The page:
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In November 2011, as required by the HITECH Act, the Office for Civil Rights (OCR) began auditing selected covered entities’ compliance with the privacy and security provisions of HIPAA and its implementing regulations. In the near future, business associates will be eligible for audit selection as well. This article describes the current enforcement climate and provides practical steps on preparing for and responding to a HIPAA compliance audit.

Is It Getting Hot in Here? HIPAA Heats Up
The commencement of these audits is one of a series of changes that are transforming the HIPAA compliance landscape. The last two years have seen the implementation of breach notification requirements, a 60-fold increase in OCR’s fining authority, increased enforcement activity with more serious repercussions for enforcement targets, and as noted, the start of OCR’s compliance audits. Omnibus regulations implementing the majority of the agency’s outstanding HITECH rules are anticipated shortly.

Breach notification has highlighted significant failures to secure health records, with the number of breaches reported increasing by 32% from 2010 to 2011 at an estimated cost to the health care industry of $6.5 billion. The severity of the problem has not gone unnoticed. On November 9, 2011, the Senate Judiciary Committee’s Subcommittee on Privacy, Technology, and the Law convened a hearing at which its members chastised OCR for its delay in issuing final rules to implement the HITECH Act and challenged the agency to step up HIPAA enforcement activities.

Despite what appears to the regulated community as substantial enhancement of HIPAA enforcement, the Subcommittee made clear that the agency’s efforts fell far short of its expectations, pointing out that, of tens of thousands of HIPAA complaints received by OCR since 2003, the agency has levied only one formal civil monetary penalty and has settled only six other cases for monetary amounts. (Of course, several of these actions reached penalties in the millions, a fact that did not assuage the Subcommittee.)

The Director of OCR, Leon Rodriguez, responded to the criticism by confirming that the agency is no longer required to provide enforcement targets with an opportunity to achieve voluntary compliance, as had been the case prior to the HITECH Act. Rodriguez stated that the agency intends to put its fining authority to good use, stating “the real frontier is in our leveraging these new, stiff penalties that we have under the HITECH statute and expanding our utilization of those penalties” to promote compliance.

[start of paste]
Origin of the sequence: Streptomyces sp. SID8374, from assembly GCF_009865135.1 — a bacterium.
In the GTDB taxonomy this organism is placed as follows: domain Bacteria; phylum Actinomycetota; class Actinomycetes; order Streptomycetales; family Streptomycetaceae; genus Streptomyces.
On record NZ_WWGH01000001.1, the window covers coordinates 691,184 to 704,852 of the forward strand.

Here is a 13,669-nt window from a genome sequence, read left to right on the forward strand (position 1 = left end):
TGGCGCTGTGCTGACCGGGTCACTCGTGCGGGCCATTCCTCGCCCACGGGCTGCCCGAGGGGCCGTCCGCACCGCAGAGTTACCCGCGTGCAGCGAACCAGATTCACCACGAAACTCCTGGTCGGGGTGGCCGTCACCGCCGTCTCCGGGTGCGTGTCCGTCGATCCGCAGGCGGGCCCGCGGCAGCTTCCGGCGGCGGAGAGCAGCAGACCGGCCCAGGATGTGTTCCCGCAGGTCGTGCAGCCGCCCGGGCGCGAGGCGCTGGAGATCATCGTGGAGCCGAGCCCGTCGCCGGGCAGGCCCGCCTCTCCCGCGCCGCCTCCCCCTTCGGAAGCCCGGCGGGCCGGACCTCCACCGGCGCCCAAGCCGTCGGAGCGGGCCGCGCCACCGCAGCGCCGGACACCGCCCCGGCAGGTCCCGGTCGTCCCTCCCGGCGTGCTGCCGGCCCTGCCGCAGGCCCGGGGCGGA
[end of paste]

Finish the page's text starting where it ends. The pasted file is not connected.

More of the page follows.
The Audit Process
It is in this climate that OCR commences its first compliance audits to assess target organizations’ compliance with the HIPAA Privacy, Breach Notice, and Security Rules. Of the 150 targets to be assessed in 2012, the first 20 have been notified of their selection. The audits will be conducted by OCR’s contractor, KPMG LLP, which has assisted the agency in developing an audit protocol to streamline the process. In this pilot phase, the audit program functions as follows:

Preparing for and Responding to an Audit
Preparing for an audit is critical to success given the short time frame, particularly the 10-day period in which to respond to the document request. The following considerations should be evaluated immediately:

Whether or not your organization is ever selected for an audit, the preparatory steps described above will enhance your organization’s compliance posture. In a time when fines surpass the million-dollar mark and a security breach lurks around every corner, undertaking that work will pay dividends even if your organization avoids an audit. Of course, if you do find yourself among the lucky first 150 audit targets, you’ll certainly be glad you took the time to prepare in advance.

Elizabeth Johnson, an attorney no longer with Poyner Spruill, was the original author of this article.

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